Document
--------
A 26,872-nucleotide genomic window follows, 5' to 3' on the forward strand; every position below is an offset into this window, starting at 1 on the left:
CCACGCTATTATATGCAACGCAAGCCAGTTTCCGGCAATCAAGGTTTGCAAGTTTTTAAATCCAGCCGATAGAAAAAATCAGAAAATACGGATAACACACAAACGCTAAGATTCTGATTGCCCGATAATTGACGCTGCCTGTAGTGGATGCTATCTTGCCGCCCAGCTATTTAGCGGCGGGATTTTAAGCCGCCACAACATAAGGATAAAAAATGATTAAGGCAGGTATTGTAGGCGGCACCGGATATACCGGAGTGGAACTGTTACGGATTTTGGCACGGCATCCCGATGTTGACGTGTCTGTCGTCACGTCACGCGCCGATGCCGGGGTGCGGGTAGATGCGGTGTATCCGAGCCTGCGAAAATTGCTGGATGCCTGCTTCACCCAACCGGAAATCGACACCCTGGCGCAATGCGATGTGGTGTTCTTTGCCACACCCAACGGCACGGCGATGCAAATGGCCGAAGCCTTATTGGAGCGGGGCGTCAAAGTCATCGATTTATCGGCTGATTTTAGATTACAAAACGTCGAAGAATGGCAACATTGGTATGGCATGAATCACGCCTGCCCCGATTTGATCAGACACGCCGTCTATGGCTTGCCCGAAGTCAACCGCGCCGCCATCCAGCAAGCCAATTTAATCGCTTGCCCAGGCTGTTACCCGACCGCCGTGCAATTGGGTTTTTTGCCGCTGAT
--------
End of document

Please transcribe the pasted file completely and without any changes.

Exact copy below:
A 26,872-nucleotide genomic window follows, 5' to 3' on the forward strand; every position below is an offset into this window, starting at 1 on the left:
CCACGCTATTATATGCAACGCAAGCCAGTTTCCGGCAATCAAGGTTTGCAAGTTTTTAAATCCAGCCGATAGAAAAAATCAGAAAATACGGATAACACACAAACGCTAAGATTCTGATTGCCCGATAATTGACGCTGCCTGTAGTGGATGCTATCTTGCCGCCCAGCTATTTAGCGGCGGGATTTTAAGCCGCCACAACATAAGGATAAAAAATGATTAAGGCAGGTATTGTAGGCGGCACCGGATATACCGGAGTGGAACTGTTACGGATTTTGGCACGGCATCCCGATGTTGACGTGTCTGTCGTCACGTCACGCGCCGATGCCGGGGTGCGGGTAGATGCGGTGTATCCGAGCCTGCGAAAATTGCTGGATGCCTGCTTCACCCAACCGGAAATCGACACCCTGGCGCAATGCGATGTGGTGTTCTTTGCCACACCCAACGGCACGGCGATGCAAATGGCCGAAGCCTTATTGGAGCGGGGCGTCAAAGTCATCGATTTATCGGCTGATTTTAGATTACAAAACGTCGAAGAATGGCAACATTGGTATGGCATGAATCACGCCTGCCCCGATTTGATCAGACACGCCGTCTATGGCTTGCCCGAAGTCAACCGCGCCGCCATCCAGCAAGCCAATTTAATCGCTTGCCCAGGCTGTTACCCGACCGCCGTGCAATTGGGTTTTTTGCCGCTGAT